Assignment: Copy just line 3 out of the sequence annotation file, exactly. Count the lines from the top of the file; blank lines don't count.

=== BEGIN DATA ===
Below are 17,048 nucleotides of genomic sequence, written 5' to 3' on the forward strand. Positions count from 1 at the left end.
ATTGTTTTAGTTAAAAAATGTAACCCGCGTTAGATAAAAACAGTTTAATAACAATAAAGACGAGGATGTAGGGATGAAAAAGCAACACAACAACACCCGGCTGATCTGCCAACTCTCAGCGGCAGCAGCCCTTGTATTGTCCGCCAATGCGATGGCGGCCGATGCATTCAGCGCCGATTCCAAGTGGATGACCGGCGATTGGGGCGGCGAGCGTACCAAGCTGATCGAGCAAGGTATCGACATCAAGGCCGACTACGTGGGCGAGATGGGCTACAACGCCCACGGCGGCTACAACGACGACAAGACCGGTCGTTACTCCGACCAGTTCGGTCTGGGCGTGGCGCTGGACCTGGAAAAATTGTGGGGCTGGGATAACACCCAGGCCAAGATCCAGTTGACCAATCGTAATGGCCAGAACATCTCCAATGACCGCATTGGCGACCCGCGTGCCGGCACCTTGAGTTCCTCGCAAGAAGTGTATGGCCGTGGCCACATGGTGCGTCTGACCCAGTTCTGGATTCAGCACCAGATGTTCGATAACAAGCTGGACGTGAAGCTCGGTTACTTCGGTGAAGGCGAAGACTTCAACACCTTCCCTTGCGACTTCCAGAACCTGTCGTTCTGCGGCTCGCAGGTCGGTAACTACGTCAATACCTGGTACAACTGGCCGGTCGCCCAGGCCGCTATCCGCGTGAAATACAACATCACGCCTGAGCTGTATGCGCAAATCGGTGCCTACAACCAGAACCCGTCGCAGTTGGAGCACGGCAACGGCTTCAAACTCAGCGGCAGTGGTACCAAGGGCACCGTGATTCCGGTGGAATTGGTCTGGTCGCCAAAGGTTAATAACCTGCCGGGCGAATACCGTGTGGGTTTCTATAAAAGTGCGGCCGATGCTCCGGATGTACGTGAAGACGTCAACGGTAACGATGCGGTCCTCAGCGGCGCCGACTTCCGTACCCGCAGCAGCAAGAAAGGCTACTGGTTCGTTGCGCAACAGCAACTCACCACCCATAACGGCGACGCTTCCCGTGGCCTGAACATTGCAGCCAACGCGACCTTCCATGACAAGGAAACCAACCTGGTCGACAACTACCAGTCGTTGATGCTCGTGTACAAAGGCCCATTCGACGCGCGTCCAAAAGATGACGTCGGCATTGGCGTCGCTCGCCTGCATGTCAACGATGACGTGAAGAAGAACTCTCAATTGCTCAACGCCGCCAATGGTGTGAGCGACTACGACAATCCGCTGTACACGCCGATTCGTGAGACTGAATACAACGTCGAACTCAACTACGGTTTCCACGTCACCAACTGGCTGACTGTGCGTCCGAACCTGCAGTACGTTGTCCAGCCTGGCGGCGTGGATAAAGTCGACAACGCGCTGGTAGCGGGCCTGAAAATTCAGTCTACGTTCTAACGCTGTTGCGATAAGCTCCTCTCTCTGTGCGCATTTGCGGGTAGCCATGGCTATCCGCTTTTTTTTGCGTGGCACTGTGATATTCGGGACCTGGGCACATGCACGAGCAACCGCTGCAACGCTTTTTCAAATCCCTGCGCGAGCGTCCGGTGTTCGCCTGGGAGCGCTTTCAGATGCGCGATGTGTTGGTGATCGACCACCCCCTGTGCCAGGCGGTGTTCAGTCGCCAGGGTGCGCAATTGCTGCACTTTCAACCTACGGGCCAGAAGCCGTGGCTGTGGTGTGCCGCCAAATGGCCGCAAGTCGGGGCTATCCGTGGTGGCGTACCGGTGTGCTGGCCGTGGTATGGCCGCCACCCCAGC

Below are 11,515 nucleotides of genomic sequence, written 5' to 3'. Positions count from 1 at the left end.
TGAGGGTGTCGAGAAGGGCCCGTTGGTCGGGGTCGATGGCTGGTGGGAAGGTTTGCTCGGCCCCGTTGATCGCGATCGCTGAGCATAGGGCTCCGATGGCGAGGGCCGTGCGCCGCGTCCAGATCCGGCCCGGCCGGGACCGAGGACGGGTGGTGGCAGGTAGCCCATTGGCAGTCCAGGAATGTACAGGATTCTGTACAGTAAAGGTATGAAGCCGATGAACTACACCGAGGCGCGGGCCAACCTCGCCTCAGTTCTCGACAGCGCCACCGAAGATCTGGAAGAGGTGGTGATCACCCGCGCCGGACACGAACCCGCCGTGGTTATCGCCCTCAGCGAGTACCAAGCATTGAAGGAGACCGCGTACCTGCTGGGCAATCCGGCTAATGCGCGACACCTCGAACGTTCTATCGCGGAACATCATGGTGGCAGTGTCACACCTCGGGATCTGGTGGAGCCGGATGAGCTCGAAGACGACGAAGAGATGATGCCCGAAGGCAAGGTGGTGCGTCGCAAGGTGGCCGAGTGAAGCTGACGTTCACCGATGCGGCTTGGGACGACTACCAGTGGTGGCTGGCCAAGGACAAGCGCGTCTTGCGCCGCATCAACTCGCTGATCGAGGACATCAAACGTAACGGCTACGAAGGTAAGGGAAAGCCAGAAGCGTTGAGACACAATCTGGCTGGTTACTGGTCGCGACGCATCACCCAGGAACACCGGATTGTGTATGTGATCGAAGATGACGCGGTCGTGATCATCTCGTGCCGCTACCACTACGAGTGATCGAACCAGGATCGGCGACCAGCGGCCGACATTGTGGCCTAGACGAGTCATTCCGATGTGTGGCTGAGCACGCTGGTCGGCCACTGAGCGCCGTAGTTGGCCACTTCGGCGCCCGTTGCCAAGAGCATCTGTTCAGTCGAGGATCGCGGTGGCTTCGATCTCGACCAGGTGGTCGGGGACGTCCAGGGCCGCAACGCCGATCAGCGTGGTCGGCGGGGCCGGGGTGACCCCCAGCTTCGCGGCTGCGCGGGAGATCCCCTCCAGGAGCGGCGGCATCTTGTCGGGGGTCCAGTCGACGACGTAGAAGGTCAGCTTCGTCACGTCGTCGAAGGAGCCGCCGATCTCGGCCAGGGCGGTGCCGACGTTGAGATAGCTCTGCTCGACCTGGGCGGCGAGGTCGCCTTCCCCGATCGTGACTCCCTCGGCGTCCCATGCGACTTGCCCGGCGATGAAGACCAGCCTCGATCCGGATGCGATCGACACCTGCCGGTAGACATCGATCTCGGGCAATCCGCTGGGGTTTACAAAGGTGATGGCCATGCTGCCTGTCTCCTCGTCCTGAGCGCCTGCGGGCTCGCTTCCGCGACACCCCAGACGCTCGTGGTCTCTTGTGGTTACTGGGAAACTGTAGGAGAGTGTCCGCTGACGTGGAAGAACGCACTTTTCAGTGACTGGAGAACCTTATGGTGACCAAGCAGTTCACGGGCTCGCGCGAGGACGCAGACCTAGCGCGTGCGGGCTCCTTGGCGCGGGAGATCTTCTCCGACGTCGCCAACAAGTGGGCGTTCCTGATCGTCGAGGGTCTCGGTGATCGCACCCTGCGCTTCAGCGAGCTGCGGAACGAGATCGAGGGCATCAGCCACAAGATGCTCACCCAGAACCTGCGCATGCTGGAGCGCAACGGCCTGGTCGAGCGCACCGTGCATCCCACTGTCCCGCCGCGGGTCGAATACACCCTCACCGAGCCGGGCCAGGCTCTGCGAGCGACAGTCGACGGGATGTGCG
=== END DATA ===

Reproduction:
Below are 11,515 nucleotides of genomic sequence, written 5' to 3'. Positions count from 1 at the left end.